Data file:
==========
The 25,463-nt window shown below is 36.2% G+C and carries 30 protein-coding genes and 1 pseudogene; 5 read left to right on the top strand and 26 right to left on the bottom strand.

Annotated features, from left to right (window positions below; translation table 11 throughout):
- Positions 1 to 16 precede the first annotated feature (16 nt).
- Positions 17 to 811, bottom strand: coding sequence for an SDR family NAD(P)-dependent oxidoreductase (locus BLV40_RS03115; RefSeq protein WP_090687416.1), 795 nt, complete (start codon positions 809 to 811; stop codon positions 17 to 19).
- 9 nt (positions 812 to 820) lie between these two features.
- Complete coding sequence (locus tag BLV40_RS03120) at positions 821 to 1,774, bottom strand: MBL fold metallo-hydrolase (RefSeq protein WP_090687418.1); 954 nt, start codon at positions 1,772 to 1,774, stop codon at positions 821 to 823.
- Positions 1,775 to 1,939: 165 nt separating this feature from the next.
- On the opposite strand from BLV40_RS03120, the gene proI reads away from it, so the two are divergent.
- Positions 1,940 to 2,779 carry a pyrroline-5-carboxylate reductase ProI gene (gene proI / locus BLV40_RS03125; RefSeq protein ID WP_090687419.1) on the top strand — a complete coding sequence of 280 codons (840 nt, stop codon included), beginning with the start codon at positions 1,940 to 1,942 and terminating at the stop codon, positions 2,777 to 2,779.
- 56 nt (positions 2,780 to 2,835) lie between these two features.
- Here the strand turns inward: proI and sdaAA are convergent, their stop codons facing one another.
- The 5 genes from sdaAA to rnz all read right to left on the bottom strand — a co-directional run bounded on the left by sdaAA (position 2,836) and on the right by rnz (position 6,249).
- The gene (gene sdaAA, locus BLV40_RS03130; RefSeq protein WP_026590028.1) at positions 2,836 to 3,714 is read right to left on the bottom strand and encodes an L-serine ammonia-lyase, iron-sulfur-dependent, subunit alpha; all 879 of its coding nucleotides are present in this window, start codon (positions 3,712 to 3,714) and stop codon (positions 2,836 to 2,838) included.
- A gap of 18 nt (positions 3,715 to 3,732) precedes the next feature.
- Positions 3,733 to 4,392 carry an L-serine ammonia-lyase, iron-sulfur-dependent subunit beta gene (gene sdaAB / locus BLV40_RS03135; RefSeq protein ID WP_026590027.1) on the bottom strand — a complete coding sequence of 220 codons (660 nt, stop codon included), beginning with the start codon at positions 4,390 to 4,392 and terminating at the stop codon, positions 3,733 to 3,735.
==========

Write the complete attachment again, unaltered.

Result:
The 25,463-nt window shown below is 36.2% G+C and carries 30 protein-coding genes and 1 pseudogene; 5 read left to right on the top strand and 26 right to left on the bottom strand.

Annotated features, from left to right (window positions below; translation table 11 throughout):
- Positions 1 to 16 precede the first annotated feature (16 nt).
- Positions 17 to 811, bottom strand: coding sequence for an SDR family NAD(P)-dependent oxidoreductase (locus BLV40_RS03115; RefSeq protein WP_090687416.1), 795 nt, complete (start codon positions 809 to 811; stop codon positions 17 to 19).
- 9 nt (positions 812 to 820) lie between these two features.
- Complete coding sequence (locus tag BLV40_RS03120) at positions 821 to 1,774, bottom strand: MBL fold metallo-hydrolase (RefSeq protein WP_090687418.1); 954 nt, start codon at positions 1,772 to 1,774, stop codon at positions 821 to 823.
- Positions 1,775 to 1,939: 165 nt separating this feature from the next.
- On the opposite strand from BLV40_RS03120, the gene proI reads away from it, so the two are divergent.
- Positions 1,940 to 2,779 carry a pyrroline-5-carboxylate reductase ProI gene (gene proI / locus BLV40_RS03125; RefSeq protein ID WP_090687419.1) on the top strand — a complete coding sequence of 280 codons (840 nt, stop codon included), beginning with the start codon at positions 1,940 to 1,942 and terminating at the stop codon, positions 2,777 to 2,779.
- 56 nt (positions 2,780 to 2,835) lie between these two features.
- Here the strand turns inward: proI and sdaAA are convergent, their stop codons facing one another.
- The 5 genes from sdaAA to rnz all read right to left on the bottom strand — a co-directional run bounded on the left by sdaAA (position 2,836) and on the right by rnz (position 6,249).
- The gene (gene sdaAA, locus BLV40_RS03130; RefSeq protein WP_026590028.1) at positions 2,836 to 3,714 is read right to left on the bottom strand and encodes an L-serine ammonia-lyase, iron-sulfur-dependent, subunit alpha; all 879 of its coding nucleotides are present in this window, start codon (positions 3,712 to 3,714) and stop codon (positions 2,836 to 2,838) included.
- A gap of 18 nt (positions 3,715 to 3,732) precedes the next feature.
- Positions 3,733 to 4,392 carry an L-serine ammonia-lyase, iron-sulfur-dependent subunit beta gene (gene sdaAB / locus BLV40_RS03135; RefSeq protein ID WP_026590027.1) on the bottom strand — a complete coding sequence of 220 codons (660 nt, stop codon included), beginning with the start codon at positions 4,390 to 4,392 and terminating at the stop codon, positions 3,733 to 3,735.